7 habits to help get your butt out of bed

Red alarm clock on a white background.Running a business can take its toll on your time. The constant juggling of priorities can leave you deflated at the end of the day, wondering what the heck you actually accomplished?

There is a way for you to have time just for you: no interruptions or distractions. It’s called getting up early.

According to a recent article in The Guardian, most top executives set their alarms somewhere between 5 and 6 am. These three incredibly successful women take that a step further and get up at 4:30 am:

  • Michelle Gaas, Starbuck’s President
  • Gweneth Paltrow, Actress
  • Michelle Obama, First Lady

The simple truth is this: Rising early means fewer distractions. Fewer distractions increases focus. Increased focus equals higher productivity. Tweet that!

So what is a night owl who gets up at 8:00 am to do?

Here are 7 habits to help you wake up and stay up early.

1.  Go cold turkey. Don’t expect to ease yourself into waking up early by taking it slow. Commit to waking up early and just do it.

2. Work backwards. How much uninterrupted time do you need? If it’s 2 hours and you usually get up at 7:00 then set your alarm for 5:00 am.

3.  Get enough sleep. Getting up early doesn’t mean you carve 2 or 3 hours off of your sleep time … that would be counterproductive. If you commit to rising early, you have to go to bed earlier.

4.  If you snooze you lose. The snooze button makes it too easy to cheat. A good trick is to place your alarm across the room and set it to a volume that is sure to rouse you from sleep.

5. Get moving. As soon as you wake up, get up … and stay up. It’s too easy to find the quickest route back to your bed. Turn off the alarm and go straight to into the washroom. Splash some cold water on your face, do some stretching and the next thing you know, your brain turns on and you’re ready to go.

6. Set a goal. Ask yourself, “Why do I want to get up early?” Is it to catch up on reading, exercise, write your blog? Whatever the reason, make it your goal and your motivation for getting up early.

7.  Plan it out. It’s so much easier to get started in the morning if all your tools are ready and waiting, so plan and prepare the night before. Let’s say you want to exercise in the morning. Lay out your clothes so there’s no wasted time searching for your sneakers.

There is no doubt, waking up early will be hard at first. But anything worth doing is hard. I leave you with these wise words from Michelle Obama in an interview with O Magazine:

“I just started thinking, if I had to get up to go to work, I’d get up and go to work. If I had to get up to take care of my kids, I’d get up to do that. But when it comes to yourself, then it’s suddenly, ‘Oh, I can’t get up at 4:30.’ So I had to change that.”

You can change too.

Now it’s your turn.

What time do you get up? When you wake up do you leap out of bed immediately? What time are you typically at your desk? Share your insights below and let’s continue the conversation.


  1. I’m actually dealing with this now, Valeri! I used to be an early riser. For a long time I got up at 3:30am and I loved it. But then a long bout of insomnia got me off track. I’ve tried going back to my regular schedule, but it’s really challenging when I’m not able to fall asleep at night. I tried Melatonin, but using it too frequently makes me foggy the next day. Now I’m so turned around I’ve been staying up until 3! How do I go cold turkey when I’m so far off my game? Plus…I think I’m struggling a bit with the “why” because I can be really productive during the wee hours after everyone’s gone to bed. I would like to get back on an early schedule, though. Help!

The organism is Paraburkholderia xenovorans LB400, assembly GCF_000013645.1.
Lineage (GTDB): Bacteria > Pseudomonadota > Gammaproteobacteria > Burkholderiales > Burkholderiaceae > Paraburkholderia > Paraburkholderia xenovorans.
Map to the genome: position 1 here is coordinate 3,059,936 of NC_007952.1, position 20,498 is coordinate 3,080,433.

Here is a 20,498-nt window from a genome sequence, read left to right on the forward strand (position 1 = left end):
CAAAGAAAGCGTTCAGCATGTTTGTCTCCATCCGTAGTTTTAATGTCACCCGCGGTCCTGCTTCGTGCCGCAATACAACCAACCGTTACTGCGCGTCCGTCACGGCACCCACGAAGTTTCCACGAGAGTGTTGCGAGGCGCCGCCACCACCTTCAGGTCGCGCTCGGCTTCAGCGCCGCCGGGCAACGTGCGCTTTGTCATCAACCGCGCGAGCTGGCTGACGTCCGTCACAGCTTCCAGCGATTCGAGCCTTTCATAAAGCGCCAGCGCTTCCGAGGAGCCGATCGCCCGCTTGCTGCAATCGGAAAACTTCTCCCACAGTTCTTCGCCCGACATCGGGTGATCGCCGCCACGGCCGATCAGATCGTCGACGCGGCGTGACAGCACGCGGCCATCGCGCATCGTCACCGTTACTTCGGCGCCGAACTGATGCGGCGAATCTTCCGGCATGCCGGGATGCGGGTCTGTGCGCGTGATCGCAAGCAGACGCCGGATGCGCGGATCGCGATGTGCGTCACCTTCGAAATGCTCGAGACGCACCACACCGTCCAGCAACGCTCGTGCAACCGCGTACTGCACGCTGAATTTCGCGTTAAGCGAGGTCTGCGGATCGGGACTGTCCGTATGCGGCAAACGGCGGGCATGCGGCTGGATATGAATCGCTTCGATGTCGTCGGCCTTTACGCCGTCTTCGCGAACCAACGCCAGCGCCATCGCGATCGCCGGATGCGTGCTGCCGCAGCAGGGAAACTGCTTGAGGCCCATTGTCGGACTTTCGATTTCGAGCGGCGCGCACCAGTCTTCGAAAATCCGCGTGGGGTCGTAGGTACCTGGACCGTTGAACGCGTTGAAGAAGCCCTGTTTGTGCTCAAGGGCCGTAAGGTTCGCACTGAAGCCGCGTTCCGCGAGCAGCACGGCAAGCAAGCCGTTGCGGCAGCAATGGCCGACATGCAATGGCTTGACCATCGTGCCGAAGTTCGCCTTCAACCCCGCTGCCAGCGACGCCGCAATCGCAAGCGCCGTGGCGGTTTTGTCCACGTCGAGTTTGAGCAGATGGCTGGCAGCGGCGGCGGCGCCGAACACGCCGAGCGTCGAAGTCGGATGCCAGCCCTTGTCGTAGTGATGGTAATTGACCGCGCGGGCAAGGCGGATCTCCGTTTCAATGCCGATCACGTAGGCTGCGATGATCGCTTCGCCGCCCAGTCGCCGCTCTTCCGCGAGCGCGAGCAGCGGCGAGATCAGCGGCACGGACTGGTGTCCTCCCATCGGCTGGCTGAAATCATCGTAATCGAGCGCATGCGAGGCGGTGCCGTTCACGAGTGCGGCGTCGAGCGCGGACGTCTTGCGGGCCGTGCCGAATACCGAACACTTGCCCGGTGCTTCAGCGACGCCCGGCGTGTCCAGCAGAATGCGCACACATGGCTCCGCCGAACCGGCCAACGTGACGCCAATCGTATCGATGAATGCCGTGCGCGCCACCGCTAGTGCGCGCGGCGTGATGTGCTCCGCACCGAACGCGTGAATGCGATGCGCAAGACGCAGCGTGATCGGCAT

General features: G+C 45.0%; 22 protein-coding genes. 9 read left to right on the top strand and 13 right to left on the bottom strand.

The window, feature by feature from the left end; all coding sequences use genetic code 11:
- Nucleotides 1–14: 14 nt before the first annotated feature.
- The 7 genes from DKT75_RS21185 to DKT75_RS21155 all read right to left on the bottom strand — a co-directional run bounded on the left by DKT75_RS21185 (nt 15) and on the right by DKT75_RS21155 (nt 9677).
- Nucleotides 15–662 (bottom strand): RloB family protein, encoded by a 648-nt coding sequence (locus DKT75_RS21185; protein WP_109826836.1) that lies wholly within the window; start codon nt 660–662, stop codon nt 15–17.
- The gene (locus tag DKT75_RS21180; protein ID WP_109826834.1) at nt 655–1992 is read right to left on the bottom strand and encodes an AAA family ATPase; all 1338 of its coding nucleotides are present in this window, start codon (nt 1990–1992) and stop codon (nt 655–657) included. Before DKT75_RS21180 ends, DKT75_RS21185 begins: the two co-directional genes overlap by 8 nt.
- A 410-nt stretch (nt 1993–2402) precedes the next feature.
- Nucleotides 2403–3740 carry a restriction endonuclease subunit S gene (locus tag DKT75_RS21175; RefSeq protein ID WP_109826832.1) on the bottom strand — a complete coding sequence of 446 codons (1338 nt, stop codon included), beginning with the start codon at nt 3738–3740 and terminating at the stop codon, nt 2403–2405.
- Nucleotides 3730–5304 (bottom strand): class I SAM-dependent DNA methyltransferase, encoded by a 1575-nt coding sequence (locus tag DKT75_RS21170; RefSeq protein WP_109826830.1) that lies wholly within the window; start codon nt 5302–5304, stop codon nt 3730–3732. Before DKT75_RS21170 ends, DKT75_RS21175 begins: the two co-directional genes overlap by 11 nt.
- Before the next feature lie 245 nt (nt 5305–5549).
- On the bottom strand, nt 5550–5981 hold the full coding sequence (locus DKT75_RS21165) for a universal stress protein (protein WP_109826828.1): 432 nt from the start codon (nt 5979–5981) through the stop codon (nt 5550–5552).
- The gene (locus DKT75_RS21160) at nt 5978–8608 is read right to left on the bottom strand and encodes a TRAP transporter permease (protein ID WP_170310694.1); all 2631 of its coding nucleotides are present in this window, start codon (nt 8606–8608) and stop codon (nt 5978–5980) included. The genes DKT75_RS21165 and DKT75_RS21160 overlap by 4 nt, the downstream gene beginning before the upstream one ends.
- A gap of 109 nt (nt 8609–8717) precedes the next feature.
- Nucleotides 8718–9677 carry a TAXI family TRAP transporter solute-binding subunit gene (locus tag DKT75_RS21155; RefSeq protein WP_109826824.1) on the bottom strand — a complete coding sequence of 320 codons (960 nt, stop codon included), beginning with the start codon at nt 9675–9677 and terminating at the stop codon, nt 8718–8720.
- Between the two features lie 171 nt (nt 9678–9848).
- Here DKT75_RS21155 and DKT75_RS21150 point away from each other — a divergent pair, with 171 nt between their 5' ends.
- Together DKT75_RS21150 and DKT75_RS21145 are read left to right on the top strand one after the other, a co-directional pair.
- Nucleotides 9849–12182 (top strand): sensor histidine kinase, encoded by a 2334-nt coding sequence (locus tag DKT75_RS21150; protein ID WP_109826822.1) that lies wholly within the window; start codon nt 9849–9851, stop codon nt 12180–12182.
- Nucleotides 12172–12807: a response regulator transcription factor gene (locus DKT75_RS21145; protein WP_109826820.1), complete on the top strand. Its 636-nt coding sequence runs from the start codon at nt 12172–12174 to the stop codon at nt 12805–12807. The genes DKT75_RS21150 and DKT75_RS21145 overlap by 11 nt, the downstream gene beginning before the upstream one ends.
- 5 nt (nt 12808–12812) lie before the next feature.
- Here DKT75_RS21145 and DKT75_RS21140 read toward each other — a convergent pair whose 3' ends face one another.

• Great question, Pepper. In your case, going cold turkey will be a challenge. To be productive, you need a good night’s sleep, which for most is 7 hours of uninterrupted sleep. Because your sleeping schedule is out of sync with your family, I’d suggest easing into your early morning rising time. This will help to gently reset your internal clock. Think about what time you would ideally like to get up and work back from there. If you would prefer to be up a couple of hours before everyone else has risen, then count back 7 hours from there and that’s your “new” bedtime. Like you, I used to feel like I was more productive at night. But when I tracked what I actually got done in the evening I was surprised to see that I was busy, but not necessarily productive. Try keeping a work journal for a week and write down what you’ve accomplished and note the time. If you still see the evening is your most productive time and you’re happy with it, then so be it. But if you really want to move to an early morning routine, move your alarm back in 15 – 30 minute increments until you reach your desired rising time. In your case, because of your sleep challenges, ensure that you stick to your “new” bedtime. Stay away from anything with a screen 30 – 60 minutes before you go to sleep. Digital screens actually stimulate our brains and make it difficult to get to sleep. I always read a book (with paper pages) to help me relax my brain. Let me know how this works for you!

      • Thanks Valeri! I think I’m slowly coming around. It’s helping to stay away from digital screens. It also helped to set an appointment early so I was forced to get up earlier and shift my schedule a bit. I like the idea of keeping tabs on exactly how productive I am at night vs. during the day. I’m going to look more closely at that. I appreciate all your great advice. I’ll keep working on being consistent with it.

Join the Conversation